Serving as Chair
Martha Gonzalez. Assistant Professor, Chican@ Studies, Scripps College.
Martha Gonzalez was born and raised in East Los Angeles and is a Chicana artivista (artist/activist), musician, feminist music theorist and academic. An assistant professor in Intercollegiate Chicana/o Latina/o Studies at Scripps College, Gonzalez earned a PhD from the Gender Women Sexuality Studies (GWSS) department at the University of Washington Seattle.
Gonzalez was awarded the University of Washington Arts & Sciences Dean’s Medal for her dissertation, “Chican@ Artivistas: East Los Angeles Trenches Transborder Tactics.” She was granted a Fulbright Garcia-Robles fellowship (2007-2008) for her research on transnational musical social movements across the Americas and Europe, with a specific focus on innovations of women in the music and dance of the son Jarocho. She is a Ford Dissertation Fellow for the 2012-2013 scholastic year, as well as a recipient of the Doman Award for Excellence in Teaching (2011) from the University of Washington, Seattle.
Her academic interest in music has been fueled by her own musicianship as a singer and percussionist for East L.A’s Quetzal for the last 17 years.
Serving as Committee Member
Manucheka Celeste. Assistant Professor, Interdisciplinary Studies, University of Nevada, Las Vegas.
Manoucheka earned her PhD in Communication and a Graduate Certificate in Feminist Studies. Currently an Assistant Professor, Interdisciplinary Studies, University of Nevada, Las Vegas, she was Postdoctoral Fellow at University of South Florida as part of the Provost’s Postdoctoral Initiative in the Social Sciences and Humanities: Global Change in a Dynamic World. Her research examines transnational media representations of race, class, gender, and citizenship with special focus on the Caribbean including Haiti, Latin America and the U.S. with a particular focus on the gendered representation of Beyonce and Wyclef Jean. She is co-founder of the Women of Color Collective at UW.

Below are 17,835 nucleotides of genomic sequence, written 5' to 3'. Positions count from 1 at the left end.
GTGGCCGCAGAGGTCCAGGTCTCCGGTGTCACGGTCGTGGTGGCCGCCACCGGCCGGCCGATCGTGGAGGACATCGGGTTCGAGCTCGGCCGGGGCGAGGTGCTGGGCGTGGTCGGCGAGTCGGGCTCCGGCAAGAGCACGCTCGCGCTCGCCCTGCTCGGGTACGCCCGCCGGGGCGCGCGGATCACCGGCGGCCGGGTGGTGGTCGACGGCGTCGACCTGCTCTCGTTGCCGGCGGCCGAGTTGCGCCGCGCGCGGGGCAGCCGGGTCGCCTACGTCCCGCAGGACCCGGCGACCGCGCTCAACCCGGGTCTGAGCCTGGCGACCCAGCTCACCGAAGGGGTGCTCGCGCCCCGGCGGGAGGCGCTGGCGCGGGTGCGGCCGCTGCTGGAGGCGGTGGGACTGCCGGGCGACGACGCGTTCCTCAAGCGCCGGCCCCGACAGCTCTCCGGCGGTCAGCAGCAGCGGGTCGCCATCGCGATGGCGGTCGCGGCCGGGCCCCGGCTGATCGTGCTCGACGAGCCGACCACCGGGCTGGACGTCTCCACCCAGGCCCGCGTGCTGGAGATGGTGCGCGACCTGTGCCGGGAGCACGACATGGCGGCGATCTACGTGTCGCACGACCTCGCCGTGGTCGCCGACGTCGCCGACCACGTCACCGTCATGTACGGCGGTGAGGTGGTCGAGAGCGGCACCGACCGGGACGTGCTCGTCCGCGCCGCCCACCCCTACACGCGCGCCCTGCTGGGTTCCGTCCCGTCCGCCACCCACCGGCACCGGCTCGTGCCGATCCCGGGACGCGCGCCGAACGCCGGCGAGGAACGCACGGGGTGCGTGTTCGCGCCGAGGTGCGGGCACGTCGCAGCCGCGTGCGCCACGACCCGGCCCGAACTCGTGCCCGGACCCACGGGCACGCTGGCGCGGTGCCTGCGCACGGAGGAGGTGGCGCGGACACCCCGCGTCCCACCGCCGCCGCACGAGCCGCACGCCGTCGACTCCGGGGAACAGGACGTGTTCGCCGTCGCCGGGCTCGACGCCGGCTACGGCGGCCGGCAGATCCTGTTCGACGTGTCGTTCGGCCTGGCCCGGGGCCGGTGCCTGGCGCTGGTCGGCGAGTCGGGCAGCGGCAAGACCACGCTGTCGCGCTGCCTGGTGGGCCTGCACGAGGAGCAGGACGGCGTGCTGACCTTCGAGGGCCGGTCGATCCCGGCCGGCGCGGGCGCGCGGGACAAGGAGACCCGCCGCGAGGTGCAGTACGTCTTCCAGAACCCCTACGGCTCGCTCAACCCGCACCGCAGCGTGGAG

Sara Diaz. Assistant Professor, Gender & Women Studies. Gonzaga University.
Dr. Sara P. Díaz is an assistant professor of Women’s and Gender Studies at Gonzaga University in Spokane, Washington. She holds a B.A in chemistry and Spanish language and literature from Whitman College. Dr. Díaz worked for six years in the biotechnology industry as an engineer before pursuing her graduate studies at the University of Washington. In 2007, she earned her M.A. in the history of science and twentieth-century U.S. history. Dr. Díaz completed her doctorate in Feminist Studies in 2012. Her dissertation, Gender, Race, and Science: A Feminista Analysis of Women of Color in Science, uses U.S. third world feminist theories to elucidate the strategic use of fragmentation and multiplicity by women of color scientists as a method of intellectual survival in a scientific culture which associated their bodies with wild, primitive nature. Her other scholarly interests include twentieth-century U.S. history, feminist research ethics and epistemology, and the social studies of science with respect to race, gender, and sexuality. Dr. Díaz was an organizing member of the Women of Color Collective at UW. She was also a member of the Sloan Social Science Research Group and the Feminist Research Ethics Colloquium at UW.